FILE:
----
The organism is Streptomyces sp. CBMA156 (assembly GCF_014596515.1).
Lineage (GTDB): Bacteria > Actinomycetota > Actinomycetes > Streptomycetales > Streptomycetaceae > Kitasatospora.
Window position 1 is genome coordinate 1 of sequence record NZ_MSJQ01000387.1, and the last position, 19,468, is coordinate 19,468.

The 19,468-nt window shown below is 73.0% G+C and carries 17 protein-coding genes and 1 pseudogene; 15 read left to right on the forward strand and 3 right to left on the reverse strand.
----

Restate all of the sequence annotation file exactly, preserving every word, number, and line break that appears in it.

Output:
The organism is Streptomyces sp. CBMA156 (assembly GCF_014596515.1).
Lineage (GTDB): Bacteria > Actinomycetota > Actinomycetes > Streptomycetales > Streptomycetaceae > Kitasatospora.
Window position 1 is genome coordinate 1 of sequence record NZ_MSJQ01000387.1, and the last position, 19,468, is coordinate 19,468.

The 19,468-nt window shown below is 73.0% G+C and carries 17 protein-coding genes and 1 pseudogene; 15 read left to right on the forward strand and 3 right to left on the reverse strand.